Boudicca was married to Prasutagus, king of the Briton tribe, the Iceni. The Iceni were initially on good terms with the Romans who had invaded Britain in 43 AD. Boudica (also written as Boadicea) was a Celtic queen who led a revolt against Roman rule in ancient Britain in A.D. 60 or 61. ; Under Roman Law Boudica, as a woman, had no right to inherit her husband’s property. ; Boudica was married to King Prasutagus and they had two daughters. He would later become King, and she queen, of the Iceni people. One … However, the Romans allowed two Celtic kings to retain some of their traditional power.

Boudicca married Prasutagus when she was around 18 years old. Prasutagus was given the freedom to remain King of the Iceni but under the dominion of Rome.

Around CE 48, she married Prasutagus, the head of the Iceni tribe in South East England. They lived in Norfolk and, during the life of Prasutagus, were given semi-independence from the Roman occupiers. Boudica was born in 30 AD in South East England.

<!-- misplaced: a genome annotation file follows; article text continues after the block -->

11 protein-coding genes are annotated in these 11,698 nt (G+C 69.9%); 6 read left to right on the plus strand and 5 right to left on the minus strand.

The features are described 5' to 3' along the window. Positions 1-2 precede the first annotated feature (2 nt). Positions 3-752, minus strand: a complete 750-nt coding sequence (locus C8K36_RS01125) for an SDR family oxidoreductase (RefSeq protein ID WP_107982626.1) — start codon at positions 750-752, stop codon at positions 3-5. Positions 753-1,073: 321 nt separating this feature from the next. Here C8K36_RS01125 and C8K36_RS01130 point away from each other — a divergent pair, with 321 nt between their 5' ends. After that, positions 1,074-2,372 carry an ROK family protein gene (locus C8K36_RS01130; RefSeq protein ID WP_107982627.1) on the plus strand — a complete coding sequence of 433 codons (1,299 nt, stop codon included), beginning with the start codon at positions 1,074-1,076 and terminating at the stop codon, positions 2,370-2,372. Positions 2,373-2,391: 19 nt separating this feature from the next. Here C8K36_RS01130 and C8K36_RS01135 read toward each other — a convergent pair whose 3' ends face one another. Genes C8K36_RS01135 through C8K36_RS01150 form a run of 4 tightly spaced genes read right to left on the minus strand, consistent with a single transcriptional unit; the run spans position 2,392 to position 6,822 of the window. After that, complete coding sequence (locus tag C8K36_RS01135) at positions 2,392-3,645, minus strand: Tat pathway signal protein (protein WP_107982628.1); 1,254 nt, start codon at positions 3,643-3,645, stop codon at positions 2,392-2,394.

Boudicca was married to Prasutagus, ruler of the Iceni people of East Anglia. As all of the existing information about her comes from Roman scholars, particularly Tacitus and Cassius Dio, little is known about her early life; its believed she was born into an elite family in Camulodunum (now Colchester) around A.D. 30. Boudicca’s husband, Prasutagus, was king of the Iceni (in what is now Norfolk) as a client under Roman suzerainty.When Prasutagus died in 60 with no male heir, he left his private wealth to his two daughters and to the emperor Nero, trusting thereby to win imperial protection for his family.Instead, the Romans annexed his kingdom, humiliated his family, and plundered the chief tribesmen. When the Romans conquered southern England in AD 43, they allowed Prasutagus to continue to rule. Boudicca was married to Prasutagus, ruler of the Iceni people of East Anglia, in 43 CE, when the Romans invaded Britain, and most of the Celtic tribes were forced to submit.

Boudica was a member of the Iceni tribe who lived in Norfolk.